It was teased for a few weeks, but yesterday evening it really took place. The crew behind Max Payne: Retribution organized a live Q&A session with the help of Facebook’s live streaming function. Fans of the independent film project were tasked with sending in as much questions as possible. They were allowed to ask anything and the director of the film (Leroy Kincaide) answered all of the questions in all honesty. With the project nearing completion, fans were eager to know more as it took Kincaide over an hour of his time to answer more than 20 questions. PayneReactor had send in three of our own and they were answered right at the start! For those that would like to view the entire Q&A session, click here. Or continue reading for the answers Kincaide gave to my questions.
During your search for a lead as Max Payne, what requirements did you have for the role?
“For the right Max Payne, there was.. I would say a lot of searching that we did. I think we had over 32 different candidates for the role. Everybody had something very unique and very different that they could bring to the project. We literally sifted down through everybody, sort of meticulously down to like final little points; the look, the hair, the sound of the voice. The guy that we went with, we went with our good man Joan, he was just absolutely phenomenal. When we saw him, from the bat.. as you can see from the pictures. All you would have to do is search for a few of the pictures, or if have been following the project, you can see he literally just looks like Max Payne. Of course the look was heavily a big motivator for “Why?”. We wanted to basically give you guys a trip of nostalgia so you felt like you were seeing a modern day Max Payne that looked like it was lifted almost from the game. And that’s what I felt that we were able to create getting the right Max Payne for the project.”
Your story introduces us to various new characters. How did you guys got inspired to create these, and what is their function within the Max Payne universe?
“So with regards to new characters being brought in to the universe, which is Max Payne.. The biggest thing that I felt as an obstacle, trying to lift characters from the game into our project, was that in the timeline there’s so many variations of elaborate characters and people that really deserved more time within the project if we were to introduce them. So my way of introducing different characters was; one, creatively it gives us a little bit of juice to play with in terms of keeping the character-arcs between Mona Sax, Jack Lupino and Max Payne. Like, very similar to what’s going on within the game but the other characters just really add some extra dimensions that we might not have got just from individual characters from the game itself. So for me it was more about, how can I introduce something different, that doesn’t feel too different from the game. Almost like they could fit, if they were in the game.”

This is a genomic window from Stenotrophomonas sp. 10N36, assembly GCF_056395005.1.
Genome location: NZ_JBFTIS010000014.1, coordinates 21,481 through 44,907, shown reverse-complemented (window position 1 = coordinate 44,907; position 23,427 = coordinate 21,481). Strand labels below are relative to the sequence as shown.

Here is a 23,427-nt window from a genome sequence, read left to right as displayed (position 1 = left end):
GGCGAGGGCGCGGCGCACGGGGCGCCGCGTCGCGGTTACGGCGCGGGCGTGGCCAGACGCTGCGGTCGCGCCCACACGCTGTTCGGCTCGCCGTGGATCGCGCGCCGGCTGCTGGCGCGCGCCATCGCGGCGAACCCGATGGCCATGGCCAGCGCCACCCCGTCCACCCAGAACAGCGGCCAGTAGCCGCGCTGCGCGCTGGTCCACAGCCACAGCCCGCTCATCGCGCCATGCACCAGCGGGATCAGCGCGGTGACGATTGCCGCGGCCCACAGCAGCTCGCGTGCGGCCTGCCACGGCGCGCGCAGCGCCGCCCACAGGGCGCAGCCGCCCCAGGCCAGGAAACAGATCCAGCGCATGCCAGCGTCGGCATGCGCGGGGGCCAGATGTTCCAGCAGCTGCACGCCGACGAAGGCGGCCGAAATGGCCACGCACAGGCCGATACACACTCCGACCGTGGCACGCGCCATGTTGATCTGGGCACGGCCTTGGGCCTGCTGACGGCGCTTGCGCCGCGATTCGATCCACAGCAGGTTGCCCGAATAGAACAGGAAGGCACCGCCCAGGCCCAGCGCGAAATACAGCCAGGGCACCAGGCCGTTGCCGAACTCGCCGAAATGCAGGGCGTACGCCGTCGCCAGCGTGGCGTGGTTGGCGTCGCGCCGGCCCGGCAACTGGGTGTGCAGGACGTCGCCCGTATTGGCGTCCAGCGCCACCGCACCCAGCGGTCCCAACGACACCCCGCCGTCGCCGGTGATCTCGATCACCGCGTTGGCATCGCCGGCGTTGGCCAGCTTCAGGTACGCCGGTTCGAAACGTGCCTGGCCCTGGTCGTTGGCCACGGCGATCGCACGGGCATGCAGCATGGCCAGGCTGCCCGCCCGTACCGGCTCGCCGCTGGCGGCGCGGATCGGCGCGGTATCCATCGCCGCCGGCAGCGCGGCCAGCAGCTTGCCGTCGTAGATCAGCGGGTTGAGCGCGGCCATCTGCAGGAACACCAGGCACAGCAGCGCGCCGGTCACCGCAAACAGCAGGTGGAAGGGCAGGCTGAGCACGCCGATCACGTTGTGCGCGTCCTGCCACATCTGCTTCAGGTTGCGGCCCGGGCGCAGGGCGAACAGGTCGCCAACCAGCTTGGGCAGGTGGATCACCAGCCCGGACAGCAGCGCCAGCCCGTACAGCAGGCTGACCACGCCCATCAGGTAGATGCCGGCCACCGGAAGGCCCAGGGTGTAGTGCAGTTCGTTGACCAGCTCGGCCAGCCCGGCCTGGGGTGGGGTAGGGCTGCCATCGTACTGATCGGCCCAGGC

Videogame movies are often criticized for adding or altering the universe, directors giving their own spin to things, how will you avoid this videogame movie cliché?
“I would say the biggest obstacle that I think to overcome when you’re trying to translate a game into an actual film or TV show format, is that sometimes when you are trying to lift the storyline plot for plot, section for section, emotional beat for emotional beat, what usually happens is that the timeline doesn’t actually, in ways, merry well together. So sometimes this does require a tiny bit of, as we say, self-characterization. You have to give your own little bit of magic to the project to sometimes help it. Now with Max Payne, I think the biggest thing that we’ve had from day one is; how can we translate this wonderful epic story, which spans over three games.. The two that I mainly focused on primarily for this story as you probably can see was Max Payne one and two.. How could we bring that to life in the modern day. You know, bearing in mind we are not in New York, we are in the UK. Bearing in mind we are working with UK based actors, putting on American accents. To try and keep as much authenticity as possible we had to shift a small bit around in the timeline. But ultimately what we are doing is, we’re still telling the same story, just in a slightly different narrative. What you would see in our film is more rather than it being like a film on Max Payne, it’s actually more a day in the life of Max Payne. Which is shown in this timeline that you will see when the project is released. But I think to avoid any big pitfalls from the story, from where that’s concerned, you have to be passionate about the actual story you want to tell. And that is, I think, the biggest ethos Chloe and myself worked with. We’ve got to tell the right story, we can’t just tell the story it has to be the right one for you guys, the fans. That for me is how we are going to avoid any pitfalls that we might fall victim to. Because we are independent we get to create the film that we want to make. The film that we didn’t get, we get to create that.”